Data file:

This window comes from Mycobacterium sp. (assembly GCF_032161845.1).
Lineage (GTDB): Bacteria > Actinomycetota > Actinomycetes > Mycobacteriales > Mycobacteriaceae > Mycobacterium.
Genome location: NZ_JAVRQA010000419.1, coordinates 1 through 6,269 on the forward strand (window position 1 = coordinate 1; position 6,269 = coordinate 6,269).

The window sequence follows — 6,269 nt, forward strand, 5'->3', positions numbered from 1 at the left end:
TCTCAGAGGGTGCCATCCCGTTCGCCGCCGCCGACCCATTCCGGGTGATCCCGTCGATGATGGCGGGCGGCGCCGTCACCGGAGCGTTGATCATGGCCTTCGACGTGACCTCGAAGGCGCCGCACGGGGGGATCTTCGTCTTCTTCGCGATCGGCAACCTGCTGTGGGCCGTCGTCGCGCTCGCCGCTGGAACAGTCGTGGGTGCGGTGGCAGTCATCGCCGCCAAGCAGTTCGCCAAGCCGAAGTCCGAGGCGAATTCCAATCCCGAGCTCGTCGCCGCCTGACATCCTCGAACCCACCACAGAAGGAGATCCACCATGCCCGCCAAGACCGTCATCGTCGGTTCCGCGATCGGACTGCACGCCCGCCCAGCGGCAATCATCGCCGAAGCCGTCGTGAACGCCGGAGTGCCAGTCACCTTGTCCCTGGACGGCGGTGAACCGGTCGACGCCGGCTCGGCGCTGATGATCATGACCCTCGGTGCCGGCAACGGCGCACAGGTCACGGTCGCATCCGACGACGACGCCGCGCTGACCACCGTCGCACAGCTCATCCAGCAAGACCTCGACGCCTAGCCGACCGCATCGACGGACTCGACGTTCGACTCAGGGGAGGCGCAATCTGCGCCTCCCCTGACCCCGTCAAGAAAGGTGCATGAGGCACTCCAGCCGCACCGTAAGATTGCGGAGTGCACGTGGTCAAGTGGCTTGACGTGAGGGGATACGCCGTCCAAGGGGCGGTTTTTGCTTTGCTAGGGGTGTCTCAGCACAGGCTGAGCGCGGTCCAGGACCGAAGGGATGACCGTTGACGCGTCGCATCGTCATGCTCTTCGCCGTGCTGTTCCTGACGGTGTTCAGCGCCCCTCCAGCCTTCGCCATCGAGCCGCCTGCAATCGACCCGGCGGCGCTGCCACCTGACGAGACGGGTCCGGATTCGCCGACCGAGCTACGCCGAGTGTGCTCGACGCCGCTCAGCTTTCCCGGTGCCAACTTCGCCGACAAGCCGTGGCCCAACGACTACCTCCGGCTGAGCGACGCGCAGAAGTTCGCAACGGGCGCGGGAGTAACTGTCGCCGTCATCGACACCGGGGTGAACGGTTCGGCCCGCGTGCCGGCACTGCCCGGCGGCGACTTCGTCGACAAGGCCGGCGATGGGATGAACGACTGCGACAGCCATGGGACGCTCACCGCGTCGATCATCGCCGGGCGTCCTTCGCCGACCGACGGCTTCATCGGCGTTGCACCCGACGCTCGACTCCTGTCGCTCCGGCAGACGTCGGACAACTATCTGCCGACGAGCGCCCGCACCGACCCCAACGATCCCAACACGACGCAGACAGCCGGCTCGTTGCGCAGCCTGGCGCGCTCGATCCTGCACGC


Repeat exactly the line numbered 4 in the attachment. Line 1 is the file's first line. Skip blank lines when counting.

The window sequence follows — 6,269 nt, forward strand, 5'->3', positions numbered from 1 at the left end: